Which is something of a good thing given that while Kohn is imploring the rest of the world to tighten policy and effectively let the Dollar go, the odds of a second stimulus package are rising. Obama again:

Democratic presidential candidate Barack Obama said the U.S. will continue dealing with ''short- term pain'' from an economic slowdown and the country needs a second round of stimulus checks to spur consumer spending.

''We know that consumer confidence is at all-time lows. We have to give people some sense that they could absorb the rising costs in gas, food and medical care,'' Obama said in an interview with Bloomberg Television today in Pittsburgh.

The US needs the rest of the world to buy that debt necessary to support the stimulus. If not China and the rest of the Dollar bloc nations, then who? Is it any wonder that financial markets are in disarray? From MarketWatch:

I can't remember the last time Dow futures in freefall the way they've been today," said Dale Doelling, chief market technician at Trends In Commodities. It's "an absolute boycott by buyers in stocks and the dollar."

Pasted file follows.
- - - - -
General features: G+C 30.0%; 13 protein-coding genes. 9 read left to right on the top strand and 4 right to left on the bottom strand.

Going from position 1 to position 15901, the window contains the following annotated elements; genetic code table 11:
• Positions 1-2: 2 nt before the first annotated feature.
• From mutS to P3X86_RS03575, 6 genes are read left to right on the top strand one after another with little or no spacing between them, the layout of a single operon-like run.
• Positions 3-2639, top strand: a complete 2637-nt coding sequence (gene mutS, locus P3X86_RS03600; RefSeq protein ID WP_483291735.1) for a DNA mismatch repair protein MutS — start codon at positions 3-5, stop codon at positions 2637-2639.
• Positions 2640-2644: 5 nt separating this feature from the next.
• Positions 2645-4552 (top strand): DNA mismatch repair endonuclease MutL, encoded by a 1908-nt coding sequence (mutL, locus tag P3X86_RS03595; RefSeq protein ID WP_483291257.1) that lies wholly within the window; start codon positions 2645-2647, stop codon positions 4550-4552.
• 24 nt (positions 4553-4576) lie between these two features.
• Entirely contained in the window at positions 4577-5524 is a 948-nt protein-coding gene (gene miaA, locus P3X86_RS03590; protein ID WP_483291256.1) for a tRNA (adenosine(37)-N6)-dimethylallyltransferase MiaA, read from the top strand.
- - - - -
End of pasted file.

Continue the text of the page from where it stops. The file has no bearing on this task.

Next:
But "the exact opposite happened in the commodity markets. You name it, oil corn, gold bonds -- everything up, up and away," he said in emailed comments.

Also providing support for oil Thursday, Algerian Energy Minister Chakib Khelil, who serves as president of OPEC, said oil prices could jump as high as $150 to $170 dollars a barrel this summer, according to reports.

However, he thinks crude will fall short of $200 a barrel. At a meeting in Paris, Khelil said a further fall of 1% to 2% of the dollar vs. the euro could add another $8 a barrel to oil prices. He cited the weakness of the greenback as a major cause of spiking oil prices.